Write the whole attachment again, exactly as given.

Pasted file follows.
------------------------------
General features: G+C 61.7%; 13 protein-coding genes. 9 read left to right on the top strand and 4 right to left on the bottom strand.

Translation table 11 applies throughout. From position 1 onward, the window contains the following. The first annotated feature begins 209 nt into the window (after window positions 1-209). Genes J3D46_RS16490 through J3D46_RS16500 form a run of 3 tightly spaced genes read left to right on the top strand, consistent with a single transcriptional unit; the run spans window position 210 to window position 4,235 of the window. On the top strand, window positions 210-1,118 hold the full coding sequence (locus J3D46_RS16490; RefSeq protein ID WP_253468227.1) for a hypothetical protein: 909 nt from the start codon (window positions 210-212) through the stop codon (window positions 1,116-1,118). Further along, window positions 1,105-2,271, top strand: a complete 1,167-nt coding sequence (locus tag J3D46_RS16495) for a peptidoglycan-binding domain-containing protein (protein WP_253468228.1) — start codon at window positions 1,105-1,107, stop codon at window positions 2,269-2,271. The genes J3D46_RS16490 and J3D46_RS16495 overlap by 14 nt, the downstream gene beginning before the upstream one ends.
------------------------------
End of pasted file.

General features: G+C 61.7%; 13 protein-coding genes. 9 read left to right on the top strand and 4 right to left on the bottom strand.

Translation table 11 applies throughout. From position 1 onward, the window contains the following. The first annotated feature begins 209 nt into the window (after window positions 1-209). Genes J3D46_RS16490 through J3D46_RS16500 form a run of 3 tightly spaced genes read left to right on the top strand, consistent with a single transcriptional unit; the run spans window position 210 to window position 4,235 of the window. On the top strand, window positions 210-1,118 hold the full coding sequence (locus J3D46_RS16490; RefSeq protein ID WP_253468227.1) for a hypothetical protein: 909 nt from the start codon (window positions 210-212) through the stop codon (window positions 1,116-1,118). Further along, window positions 1,105-2,271, top strand: a complete 1,167-nt coding sequence (locus tag J3D46_RS16495) for a peptidoglycan-binding domain-containing protein (protein WP_253468228.1) — start codon at window positions 1,105-1,107, stop codon at window positions 2,269-2,271. The genes J3D46_RS16490 and J3D46_RS16495 overlap by 14 nt, the downstream gene beginning before the upstream one ends.